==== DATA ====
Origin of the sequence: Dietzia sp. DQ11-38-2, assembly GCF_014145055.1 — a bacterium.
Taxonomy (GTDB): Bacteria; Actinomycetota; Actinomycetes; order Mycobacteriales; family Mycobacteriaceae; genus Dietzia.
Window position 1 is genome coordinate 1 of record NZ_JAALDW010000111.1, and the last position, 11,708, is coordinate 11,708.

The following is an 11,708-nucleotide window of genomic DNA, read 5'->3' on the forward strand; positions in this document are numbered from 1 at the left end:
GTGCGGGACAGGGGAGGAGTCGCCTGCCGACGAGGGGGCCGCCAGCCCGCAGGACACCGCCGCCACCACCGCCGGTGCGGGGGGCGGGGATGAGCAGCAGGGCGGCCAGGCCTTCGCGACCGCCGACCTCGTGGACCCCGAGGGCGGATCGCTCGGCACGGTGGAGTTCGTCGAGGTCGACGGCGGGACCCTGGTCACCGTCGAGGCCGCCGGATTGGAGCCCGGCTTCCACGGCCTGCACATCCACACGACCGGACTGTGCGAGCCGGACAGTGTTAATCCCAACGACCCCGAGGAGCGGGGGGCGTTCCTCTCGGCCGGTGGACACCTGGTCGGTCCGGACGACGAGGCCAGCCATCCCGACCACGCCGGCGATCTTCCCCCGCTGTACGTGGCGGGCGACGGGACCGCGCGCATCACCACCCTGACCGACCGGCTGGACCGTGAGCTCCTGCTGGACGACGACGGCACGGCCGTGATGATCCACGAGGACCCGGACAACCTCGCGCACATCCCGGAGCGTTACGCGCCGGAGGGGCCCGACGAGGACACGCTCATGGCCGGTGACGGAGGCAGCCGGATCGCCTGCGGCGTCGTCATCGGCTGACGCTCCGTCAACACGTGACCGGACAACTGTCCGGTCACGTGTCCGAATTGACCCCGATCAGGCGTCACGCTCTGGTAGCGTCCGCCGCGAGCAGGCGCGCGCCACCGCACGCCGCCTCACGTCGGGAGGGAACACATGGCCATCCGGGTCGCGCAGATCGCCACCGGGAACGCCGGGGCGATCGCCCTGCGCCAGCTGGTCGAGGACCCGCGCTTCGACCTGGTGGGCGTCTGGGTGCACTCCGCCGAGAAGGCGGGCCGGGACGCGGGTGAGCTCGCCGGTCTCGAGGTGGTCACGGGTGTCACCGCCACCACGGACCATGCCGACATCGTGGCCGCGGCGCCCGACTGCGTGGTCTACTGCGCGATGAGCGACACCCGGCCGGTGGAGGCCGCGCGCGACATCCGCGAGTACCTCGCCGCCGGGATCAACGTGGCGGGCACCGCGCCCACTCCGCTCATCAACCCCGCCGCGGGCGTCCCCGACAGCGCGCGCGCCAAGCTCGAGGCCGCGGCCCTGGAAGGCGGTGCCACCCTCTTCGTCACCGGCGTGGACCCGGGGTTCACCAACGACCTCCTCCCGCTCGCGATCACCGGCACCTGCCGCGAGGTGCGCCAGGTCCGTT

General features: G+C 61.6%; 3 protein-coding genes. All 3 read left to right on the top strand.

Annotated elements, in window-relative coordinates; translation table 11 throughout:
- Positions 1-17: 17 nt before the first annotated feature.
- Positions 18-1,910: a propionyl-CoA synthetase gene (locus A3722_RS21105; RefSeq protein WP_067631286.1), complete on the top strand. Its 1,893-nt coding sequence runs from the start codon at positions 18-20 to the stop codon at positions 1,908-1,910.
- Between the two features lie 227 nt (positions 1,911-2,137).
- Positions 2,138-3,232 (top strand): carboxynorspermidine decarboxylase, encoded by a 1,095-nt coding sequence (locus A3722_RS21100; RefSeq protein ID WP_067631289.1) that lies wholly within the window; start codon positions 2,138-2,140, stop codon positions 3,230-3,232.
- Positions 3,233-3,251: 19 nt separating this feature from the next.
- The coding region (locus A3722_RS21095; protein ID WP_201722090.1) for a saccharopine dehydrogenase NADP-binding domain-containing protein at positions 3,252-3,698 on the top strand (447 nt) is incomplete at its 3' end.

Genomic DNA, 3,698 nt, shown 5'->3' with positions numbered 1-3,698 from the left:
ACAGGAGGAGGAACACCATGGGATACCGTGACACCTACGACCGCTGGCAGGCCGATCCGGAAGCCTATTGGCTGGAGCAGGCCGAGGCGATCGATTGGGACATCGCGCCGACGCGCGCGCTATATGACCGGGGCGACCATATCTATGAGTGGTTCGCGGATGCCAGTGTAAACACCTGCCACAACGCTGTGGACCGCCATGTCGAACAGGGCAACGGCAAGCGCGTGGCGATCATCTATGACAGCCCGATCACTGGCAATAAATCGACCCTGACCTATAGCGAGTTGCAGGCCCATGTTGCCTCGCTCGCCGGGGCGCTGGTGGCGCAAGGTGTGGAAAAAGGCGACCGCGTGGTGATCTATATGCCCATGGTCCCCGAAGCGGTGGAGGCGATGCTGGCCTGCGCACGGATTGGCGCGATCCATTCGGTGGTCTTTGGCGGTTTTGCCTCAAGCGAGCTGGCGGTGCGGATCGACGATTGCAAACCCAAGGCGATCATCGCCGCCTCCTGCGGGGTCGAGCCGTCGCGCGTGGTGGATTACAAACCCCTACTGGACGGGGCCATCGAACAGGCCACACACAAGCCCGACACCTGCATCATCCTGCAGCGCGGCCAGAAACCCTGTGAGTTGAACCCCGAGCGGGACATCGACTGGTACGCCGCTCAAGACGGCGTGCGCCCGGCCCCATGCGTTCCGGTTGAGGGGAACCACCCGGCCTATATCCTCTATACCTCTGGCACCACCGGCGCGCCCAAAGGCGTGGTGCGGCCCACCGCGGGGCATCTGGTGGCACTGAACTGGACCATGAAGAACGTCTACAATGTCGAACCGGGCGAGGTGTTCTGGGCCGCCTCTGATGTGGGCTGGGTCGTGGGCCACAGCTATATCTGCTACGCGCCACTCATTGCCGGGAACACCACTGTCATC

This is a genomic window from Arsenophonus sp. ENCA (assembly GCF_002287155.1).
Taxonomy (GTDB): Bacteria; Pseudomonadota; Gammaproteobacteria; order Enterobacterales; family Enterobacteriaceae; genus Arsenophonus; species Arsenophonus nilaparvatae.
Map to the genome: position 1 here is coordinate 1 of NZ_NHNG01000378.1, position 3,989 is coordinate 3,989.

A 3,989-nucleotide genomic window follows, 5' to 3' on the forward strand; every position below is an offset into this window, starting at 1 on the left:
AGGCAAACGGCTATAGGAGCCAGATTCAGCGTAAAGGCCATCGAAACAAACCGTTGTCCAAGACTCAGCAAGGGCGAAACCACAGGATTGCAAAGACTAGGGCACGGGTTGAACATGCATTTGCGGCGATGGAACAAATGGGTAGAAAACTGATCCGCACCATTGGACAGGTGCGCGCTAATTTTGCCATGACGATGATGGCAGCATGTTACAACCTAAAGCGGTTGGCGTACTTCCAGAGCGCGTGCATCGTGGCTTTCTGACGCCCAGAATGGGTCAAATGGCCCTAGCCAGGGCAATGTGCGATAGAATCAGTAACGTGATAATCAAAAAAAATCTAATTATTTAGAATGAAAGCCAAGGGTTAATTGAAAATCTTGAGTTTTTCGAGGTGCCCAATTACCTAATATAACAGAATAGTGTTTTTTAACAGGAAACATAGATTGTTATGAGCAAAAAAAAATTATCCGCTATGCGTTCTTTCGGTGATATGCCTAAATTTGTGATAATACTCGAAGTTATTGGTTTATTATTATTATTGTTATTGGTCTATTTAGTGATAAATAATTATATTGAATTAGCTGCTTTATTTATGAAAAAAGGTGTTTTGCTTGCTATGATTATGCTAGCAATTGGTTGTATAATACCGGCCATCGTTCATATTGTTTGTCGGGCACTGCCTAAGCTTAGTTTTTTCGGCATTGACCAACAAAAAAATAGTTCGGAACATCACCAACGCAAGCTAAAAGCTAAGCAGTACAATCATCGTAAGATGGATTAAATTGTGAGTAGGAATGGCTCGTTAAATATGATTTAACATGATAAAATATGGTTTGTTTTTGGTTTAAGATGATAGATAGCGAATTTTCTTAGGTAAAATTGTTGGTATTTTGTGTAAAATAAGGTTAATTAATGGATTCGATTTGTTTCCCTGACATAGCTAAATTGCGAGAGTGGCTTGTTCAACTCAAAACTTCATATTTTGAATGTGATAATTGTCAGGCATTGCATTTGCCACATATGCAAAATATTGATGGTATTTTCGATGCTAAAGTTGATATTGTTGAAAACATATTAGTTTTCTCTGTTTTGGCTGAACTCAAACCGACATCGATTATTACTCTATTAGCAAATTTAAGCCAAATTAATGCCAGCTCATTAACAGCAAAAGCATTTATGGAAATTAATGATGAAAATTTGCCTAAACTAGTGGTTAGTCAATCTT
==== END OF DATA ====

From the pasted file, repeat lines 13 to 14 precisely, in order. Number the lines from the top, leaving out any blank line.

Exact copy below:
- The coding region (locus A3722_RS21095; protein ID WP_201722090.1) for a saccharopine dehydrogenase NADP-binding domain-containing protein at positions 3,252-3,698 on the top strand (447 nt) is incomplete at its 3' end.

Genomic DNA, 3,698 nt, shown 5'->3' with positions numbered 1-3,698 from the left: